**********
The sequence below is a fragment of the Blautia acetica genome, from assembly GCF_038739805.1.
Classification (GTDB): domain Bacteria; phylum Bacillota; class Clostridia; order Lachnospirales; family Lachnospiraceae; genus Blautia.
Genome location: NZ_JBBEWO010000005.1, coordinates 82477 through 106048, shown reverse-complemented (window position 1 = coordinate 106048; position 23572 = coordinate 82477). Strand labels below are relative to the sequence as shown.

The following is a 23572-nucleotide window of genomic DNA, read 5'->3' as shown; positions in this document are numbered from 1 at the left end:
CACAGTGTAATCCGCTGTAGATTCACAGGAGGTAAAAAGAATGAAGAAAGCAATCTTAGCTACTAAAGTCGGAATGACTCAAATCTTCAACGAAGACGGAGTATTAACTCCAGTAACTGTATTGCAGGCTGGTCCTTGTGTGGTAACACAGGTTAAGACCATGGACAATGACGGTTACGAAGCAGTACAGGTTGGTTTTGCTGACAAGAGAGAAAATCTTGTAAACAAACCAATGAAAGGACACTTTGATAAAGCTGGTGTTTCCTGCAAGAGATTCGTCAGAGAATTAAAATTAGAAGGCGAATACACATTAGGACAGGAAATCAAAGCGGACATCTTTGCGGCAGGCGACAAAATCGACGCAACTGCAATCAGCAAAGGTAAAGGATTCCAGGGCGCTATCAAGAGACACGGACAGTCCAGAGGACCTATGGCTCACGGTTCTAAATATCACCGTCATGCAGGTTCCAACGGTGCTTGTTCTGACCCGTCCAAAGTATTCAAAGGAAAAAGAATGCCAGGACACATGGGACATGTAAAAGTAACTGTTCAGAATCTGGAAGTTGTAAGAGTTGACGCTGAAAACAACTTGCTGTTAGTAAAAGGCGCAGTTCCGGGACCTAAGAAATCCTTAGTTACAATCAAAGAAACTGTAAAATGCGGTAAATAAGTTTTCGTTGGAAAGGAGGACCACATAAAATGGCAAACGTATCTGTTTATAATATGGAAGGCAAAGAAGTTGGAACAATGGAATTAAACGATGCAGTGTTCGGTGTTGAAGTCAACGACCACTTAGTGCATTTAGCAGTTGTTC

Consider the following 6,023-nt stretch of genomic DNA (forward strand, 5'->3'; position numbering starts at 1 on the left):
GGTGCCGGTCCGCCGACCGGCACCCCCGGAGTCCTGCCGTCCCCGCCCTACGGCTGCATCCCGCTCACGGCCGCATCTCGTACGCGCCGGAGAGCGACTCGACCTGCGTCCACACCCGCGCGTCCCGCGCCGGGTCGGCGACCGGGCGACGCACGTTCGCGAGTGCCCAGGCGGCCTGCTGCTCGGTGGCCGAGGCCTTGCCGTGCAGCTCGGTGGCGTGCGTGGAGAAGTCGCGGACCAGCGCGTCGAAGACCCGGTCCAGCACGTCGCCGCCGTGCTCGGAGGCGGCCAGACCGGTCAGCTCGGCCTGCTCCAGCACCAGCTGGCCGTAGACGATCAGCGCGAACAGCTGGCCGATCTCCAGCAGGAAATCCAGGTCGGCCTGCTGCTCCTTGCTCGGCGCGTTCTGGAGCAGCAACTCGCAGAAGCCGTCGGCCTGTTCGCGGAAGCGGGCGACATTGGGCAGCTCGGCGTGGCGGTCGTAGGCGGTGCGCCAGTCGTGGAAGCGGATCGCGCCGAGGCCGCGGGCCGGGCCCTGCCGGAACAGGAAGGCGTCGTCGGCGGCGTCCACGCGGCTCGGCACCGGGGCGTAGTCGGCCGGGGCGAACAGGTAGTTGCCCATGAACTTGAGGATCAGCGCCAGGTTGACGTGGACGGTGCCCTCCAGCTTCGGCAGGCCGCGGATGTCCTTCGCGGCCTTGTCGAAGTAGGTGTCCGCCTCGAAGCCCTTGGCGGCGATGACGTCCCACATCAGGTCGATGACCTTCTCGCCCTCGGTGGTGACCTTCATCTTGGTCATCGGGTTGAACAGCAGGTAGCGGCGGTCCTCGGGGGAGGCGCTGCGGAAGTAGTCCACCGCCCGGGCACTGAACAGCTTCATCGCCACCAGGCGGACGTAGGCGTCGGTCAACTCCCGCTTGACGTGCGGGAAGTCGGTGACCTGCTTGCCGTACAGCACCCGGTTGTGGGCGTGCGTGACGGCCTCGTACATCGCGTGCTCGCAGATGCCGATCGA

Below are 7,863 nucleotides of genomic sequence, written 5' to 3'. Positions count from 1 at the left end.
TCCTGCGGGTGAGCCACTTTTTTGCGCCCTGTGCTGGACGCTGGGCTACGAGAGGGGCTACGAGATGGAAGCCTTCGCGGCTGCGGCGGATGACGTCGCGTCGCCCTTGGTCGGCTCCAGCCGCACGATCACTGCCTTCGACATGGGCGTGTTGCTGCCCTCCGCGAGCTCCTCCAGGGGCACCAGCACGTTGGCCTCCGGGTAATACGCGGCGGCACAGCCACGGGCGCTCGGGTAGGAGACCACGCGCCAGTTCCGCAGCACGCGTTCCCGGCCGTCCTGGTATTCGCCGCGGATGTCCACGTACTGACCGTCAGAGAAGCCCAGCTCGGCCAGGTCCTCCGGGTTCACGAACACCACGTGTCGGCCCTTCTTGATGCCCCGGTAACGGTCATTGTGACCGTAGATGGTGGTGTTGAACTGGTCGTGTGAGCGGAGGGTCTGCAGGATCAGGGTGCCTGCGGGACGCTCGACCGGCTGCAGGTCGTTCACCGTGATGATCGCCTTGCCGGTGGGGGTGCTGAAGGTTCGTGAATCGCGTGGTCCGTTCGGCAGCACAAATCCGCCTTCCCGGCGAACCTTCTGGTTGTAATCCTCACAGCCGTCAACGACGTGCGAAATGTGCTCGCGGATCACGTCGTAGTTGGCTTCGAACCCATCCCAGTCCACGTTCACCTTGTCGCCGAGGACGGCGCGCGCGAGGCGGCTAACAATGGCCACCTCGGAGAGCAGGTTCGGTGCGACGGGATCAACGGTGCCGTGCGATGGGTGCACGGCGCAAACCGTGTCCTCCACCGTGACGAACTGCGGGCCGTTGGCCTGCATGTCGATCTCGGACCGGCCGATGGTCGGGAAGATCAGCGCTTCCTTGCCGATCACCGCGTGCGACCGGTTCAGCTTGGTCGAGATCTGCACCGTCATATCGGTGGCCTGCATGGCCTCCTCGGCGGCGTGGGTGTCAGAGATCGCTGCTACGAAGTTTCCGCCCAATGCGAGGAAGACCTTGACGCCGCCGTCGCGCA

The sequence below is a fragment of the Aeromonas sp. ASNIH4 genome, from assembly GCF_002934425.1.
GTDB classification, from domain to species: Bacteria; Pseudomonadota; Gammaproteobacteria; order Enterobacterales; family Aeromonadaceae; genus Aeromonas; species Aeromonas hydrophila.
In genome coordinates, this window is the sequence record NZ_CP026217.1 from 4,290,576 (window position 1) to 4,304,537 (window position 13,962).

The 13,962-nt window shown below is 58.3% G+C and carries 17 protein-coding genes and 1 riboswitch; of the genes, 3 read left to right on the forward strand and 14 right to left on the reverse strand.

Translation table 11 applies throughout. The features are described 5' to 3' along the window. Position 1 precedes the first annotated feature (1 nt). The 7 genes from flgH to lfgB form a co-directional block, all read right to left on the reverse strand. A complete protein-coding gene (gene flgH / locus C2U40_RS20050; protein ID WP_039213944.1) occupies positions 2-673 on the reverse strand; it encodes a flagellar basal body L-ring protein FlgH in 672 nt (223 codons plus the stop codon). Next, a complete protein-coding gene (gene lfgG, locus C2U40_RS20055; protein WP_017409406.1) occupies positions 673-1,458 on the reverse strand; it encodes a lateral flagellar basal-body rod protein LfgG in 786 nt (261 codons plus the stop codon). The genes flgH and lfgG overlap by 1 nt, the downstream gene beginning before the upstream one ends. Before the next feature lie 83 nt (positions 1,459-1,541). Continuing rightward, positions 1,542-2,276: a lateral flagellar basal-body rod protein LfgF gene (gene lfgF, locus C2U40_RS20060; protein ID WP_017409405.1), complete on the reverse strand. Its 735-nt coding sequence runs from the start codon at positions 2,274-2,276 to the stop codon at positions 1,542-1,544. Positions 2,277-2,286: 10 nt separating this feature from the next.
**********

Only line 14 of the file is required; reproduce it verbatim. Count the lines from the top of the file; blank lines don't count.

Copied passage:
Translation table 11 applies throughout. The features are described 5' to 3' along the window. Position 1 precedes the first annotated feature (1 nt). The 7 genes from flgH to lfgB form a co-directional block, all read right to left on the reverse strand. A complete protein-coding gene (gene flgH / locus C2U40_RS20050; protein ID WP_039213944.1) occupies positions 2-673 on the reverse strand; it encodes a flagellar basal body L-ring protein FlgH in 672 nt (223 codons plus the stop codon). Next, a complete protein-coding gene (gene lfgG, locus C2U40_RS20055; protein WP_017409406.1) occupies positions 673-1,458 on the reverse strand; it encodes a lateral flagellar basal-body rod protein LfgG in 786 nt (261 codons plus the stop codon). The genes flgH and lfgG overlap by 1 nt, the downstream gene beginning before the upstream one ends. Before the next feature lie 83 nt (positions 1,459-1,541). Continuing rightward, positions 1,542-2,276: a lateral flagellar basal-body rod protein LfgF gene (gene lfgF, locus C2U40_RS20060; protein ID WP_017409405.1), complete on the reverse strand. Its 735-nt coding sequence runs from the start codon at positions 2,274-2,276 to the stop codon at positions 1,542-1,544. Positions 2,277-2,286: 10 nt separating this feature from the next.